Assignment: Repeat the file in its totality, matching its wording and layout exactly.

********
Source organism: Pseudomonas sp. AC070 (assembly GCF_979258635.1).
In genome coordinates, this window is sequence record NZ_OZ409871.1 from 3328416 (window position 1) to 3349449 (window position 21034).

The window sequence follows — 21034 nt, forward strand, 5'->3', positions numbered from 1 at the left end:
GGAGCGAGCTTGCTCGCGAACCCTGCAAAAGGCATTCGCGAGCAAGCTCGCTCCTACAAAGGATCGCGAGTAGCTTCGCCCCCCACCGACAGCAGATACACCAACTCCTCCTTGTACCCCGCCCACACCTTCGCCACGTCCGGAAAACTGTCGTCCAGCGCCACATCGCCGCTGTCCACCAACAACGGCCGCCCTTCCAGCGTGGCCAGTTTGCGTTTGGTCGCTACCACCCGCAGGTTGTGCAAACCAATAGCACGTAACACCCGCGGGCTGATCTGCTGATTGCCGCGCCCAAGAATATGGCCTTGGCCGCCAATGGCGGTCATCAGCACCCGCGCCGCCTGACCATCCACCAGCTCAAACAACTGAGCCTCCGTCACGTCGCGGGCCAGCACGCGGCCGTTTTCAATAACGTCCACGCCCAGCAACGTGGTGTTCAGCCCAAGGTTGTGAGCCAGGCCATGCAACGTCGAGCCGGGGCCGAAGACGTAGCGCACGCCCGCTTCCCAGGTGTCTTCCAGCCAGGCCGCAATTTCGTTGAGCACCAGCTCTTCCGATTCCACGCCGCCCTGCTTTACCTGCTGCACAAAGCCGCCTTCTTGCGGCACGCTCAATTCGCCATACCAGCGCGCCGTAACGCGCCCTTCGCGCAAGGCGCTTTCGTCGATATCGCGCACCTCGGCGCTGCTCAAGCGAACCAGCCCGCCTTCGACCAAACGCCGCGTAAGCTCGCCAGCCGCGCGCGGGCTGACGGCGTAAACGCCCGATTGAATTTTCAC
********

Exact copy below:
Source organism: Pseudomonas sp. AC070 (assembly GCF_979258635.1).
In genome coordinates, this window is sequence record NZ_OZ409871.1 from 3328416 (window position 1) to 3349449 (window position 21034).

The window sequence follows — 21034 nt, forward strand, 5'->3', positions numbered from 1 at the left end:
GGAGCGAGCTTGCTCGCGAACCCTGCAAAAGGCATTCGCGAGCAAGCTCGCTCCTACAAAGGATCGCGAGTAGCTTCGCCCCCCACCGACAGCAGATACACCAACTCCTCCTTGTACCCCGCCCACACCTTCGCCACGTCCGGAAAACTGTCGTCCAGCGCCACATCGCCGCTGTCCACCAACAACGGCCGCCCTTCCAGCGTGGCCAGTTTGCGTTTGGTCGCTACCACCCGCAGGTTGTGCAAACCAATAGCACGTAACACCCGCGGGCTGATCTGCTGATTGCCGCGCCCAAGAATATGGCCTTGGCCGCCAATGGCGGTCATCAGCACCCGCGCCGCCTGACCATCCACCAGCTCAAACAACTGAGCCTCCGTCACGTCGCGGGCCAGCACGCGGCCGTTTTCAATAACGTCCACGCCCAGCAACGTGGTGTTCAGCCCAAGGTTGTGAGCCAGGCCATGCAACGTCGAGCCGGGGCCGAAGACGTAGCGCACGCCCGCTTCCCAGGTGTCTTCCAGCCAGGCCGCAATTTCGTTGAGCACCAGCTCTTCCGATTCCACGCCGCCCTGCTTTACCTGCTGCACAAAGCCGCCTTCTTGCGGCACGCTCAATTCGCCATACCAGCGCGCCGTAACGCGCCCTTCGCGCAAGGCGCTTTCGTCGATATCGCGCACCTCGGCGCTGCTCAAGCGAACCAGCCCGCCTTCGACCAAACGCCGCGTAAGCTCGCCAGCCGCGCGCGGGCTGACGGCGTAAACGCCCGATTGAATTTTCAC